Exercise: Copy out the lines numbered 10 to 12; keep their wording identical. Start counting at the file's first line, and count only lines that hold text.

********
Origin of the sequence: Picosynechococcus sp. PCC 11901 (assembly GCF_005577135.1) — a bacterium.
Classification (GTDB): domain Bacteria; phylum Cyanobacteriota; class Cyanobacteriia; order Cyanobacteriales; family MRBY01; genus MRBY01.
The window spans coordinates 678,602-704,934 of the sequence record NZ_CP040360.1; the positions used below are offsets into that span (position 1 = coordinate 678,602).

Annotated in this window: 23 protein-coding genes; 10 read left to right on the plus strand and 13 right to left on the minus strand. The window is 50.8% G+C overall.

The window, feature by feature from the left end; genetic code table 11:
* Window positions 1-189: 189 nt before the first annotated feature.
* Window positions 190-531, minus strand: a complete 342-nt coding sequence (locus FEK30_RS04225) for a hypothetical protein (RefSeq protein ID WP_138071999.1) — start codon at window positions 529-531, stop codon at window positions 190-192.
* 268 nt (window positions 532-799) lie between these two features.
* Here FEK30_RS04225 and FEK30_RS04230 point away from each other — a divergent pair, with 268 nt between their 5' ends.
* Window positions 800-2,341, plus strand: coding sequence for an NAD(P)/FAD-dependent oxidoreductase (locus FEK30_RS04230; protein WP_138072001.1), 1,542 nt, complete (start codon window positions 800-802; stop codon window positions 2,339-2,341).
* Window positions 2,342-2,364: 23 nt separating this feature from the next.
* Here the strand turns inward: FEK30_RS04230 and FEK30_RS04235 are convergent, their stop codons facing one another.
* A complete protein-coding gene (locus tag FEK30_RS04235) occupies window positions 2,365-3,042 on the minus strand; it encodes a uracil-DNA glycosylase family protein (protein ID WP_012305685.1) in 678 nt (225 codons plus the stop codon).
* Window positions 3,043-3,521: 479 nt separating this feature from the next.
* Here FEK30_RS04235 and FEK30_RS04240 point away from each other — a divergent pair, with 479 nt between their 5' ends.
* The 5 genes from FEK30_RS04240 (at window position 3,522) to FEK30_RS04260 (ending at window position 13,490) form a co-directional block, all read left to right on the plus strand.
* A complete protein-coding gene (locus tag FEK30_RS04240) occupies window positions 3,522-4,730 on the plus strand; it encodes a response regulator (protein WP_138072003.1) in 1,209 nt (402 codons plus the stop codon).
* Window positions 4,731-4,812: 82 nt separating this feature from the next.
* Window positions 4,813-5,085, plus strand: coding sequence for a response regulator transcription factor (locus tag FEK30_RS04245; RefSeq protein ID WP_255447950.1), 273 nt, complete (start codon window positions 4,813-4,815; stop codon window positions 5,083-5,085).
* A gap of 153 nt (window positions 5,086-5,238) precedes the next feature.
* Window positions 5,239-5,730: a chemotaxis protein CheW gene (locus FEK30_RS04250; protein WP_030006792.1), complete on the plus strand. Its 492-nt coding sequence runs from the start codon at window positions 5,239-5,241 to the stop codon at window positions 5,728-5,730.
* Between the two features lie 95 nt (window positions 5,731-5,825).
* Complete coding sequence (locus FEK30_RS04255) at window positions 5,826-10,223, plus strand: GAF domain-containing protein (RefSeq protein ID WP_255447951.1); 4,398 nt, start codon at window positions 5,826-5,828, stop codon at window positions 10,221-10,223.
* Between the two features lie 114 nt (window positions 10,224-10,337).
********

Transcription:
* Window positions 800-2,341, plus strand: coding sequence for an NAD(P)/FAD-dependent oxidoreductase (locus FEK30_RS04230; protein WP_138072001.1), 1,542 nt, complete (start codon window positions 800-802; stop codon window positions 2,339-2,341).
* Window positions 2,342-2,364: 23 nt separating this feature from the next.
* Here the strand turns inward: FEK30_RS04230 and FEK30_RS04235 are convergent, their stop codons facing one another.